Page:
While NFT platforms are currently not responsible for this legally, there is a branding and business advantage to protecting ones buyers and sellers from nefarious activity.
Also for prominent athletes, musicians, artists, and entertainers jumping in to offer their own digital collectibles, credibility and authentication are critical to protect their reputations.
Most NFTs up until this point have been classified as art and collectibles authenticated by a blockchain, not securities. However, certain types of NFTs raise more securities law red flags.
One particular area of concern comes with fractionalized NFTs. Because some NFTs are being sold for millions, the demand for fractionalized NFTs has surfaced.
Take CryptoPunks for example, which have been known to sell NFTs for millions. A collection of 50 CryptoPunk NFTs have been fractionalized into millions of tokens where each fraction represents partial ownership of the larger collection.
This may seem like a great way to increase liquidity potential and accessibility for everyday buyers but they risk running into more regulatory scrutiny. During a Security Token Summit in March, 2021, SEC Commissioner Hester Pierce, also known as “Crypto Mom,” said investors should be careful not to create unregistered securities when buying and selling fractional shares in an NFT.
Especially as NFTs continue to get creative, creators need to think about whether or not the NFT is being created to earn a return on investment.
The NFT market has only begun making waves. It is important for participants to pay attention to the changing landscape and the platforms that are addressing the regulatory implications head on.Curious brands, NFT creators, or sponsors can reach Upstream at firstname.lastname@example.org. Visit upstream.exchange to learn more.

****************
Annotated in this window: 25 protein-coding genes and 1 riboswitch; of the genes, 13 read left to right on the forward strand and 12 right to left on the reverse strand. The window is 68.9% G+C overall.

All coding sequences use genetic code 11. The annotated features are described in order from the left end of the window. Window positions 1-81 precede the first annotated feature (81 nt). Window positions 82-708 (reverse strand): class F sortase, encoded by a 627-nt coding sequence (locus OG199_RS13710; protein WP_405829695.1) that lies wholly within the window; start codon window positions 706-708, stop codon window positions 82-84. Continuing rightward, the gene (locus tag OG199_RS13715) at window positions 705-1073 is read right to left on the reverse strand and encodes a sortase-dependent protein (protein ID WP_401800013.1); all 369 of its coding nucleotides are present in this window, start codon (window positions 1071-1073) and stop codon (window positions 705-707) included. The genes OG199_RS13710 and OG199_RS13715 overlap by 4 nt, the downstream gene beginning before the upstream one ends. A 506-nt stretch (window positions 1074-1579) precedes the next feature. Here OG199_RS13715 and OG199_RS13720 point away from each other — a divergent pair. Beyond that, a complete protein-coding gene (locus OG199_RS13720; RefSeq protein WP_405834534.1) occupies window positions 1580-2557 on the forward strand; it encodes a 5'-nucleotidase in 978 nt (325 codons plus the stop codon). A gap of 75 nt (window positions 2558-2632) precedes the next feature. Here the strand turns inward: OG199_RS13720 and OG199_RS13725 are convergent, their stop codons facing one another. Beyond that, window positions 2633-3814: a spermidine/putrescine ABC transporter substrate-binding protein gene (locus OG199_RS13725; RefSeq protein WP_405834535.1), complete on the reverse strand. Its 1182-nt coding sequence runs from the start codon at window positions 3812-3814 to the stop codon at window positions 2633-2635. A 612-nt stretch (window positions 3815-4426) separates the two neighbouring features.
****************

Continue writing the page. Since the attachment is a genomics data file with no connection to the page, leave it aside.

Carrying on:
Upstream, a MERJ Exchange Market, is a fully regulated global stock exchange for digital securities. Powered by Horizon’s proprietary matching engine technology, the exchange enables investors to trade shares in IPOs, NFTs, U.S., and international dual-listed equities, and celebrity ventures directly from the app https://upstream.exchange/. Interested issuers can reach the team at email@example.com.
About Global Fan Exchange:
Led by established leaders across sports and entertainment, Global Fan Exchange ‘GFX’ is a next generation fan engagement platform giving fans the opportunity to invest, drive awareness, and share in the success of athletes, sports teams and celebrity ventures. Through GFX’s affiliation with Upstream, the goal is for these shares to trade amongst fans on the regulated stock exchange and trading app. Join the community at https://www.globalfanexchange.com/.
Horizon is a fintech company that builds and powers global securities exchanges with an integrated suite of software for compliant issuance, management, and secondary trading of securities. Our in-house solutions combine Wall Street and Silicon Valley to power the next generation of securities offerings and trading in the U.S. and globally. Learn more at https://www.horizonfintex.com/.
2 NY Times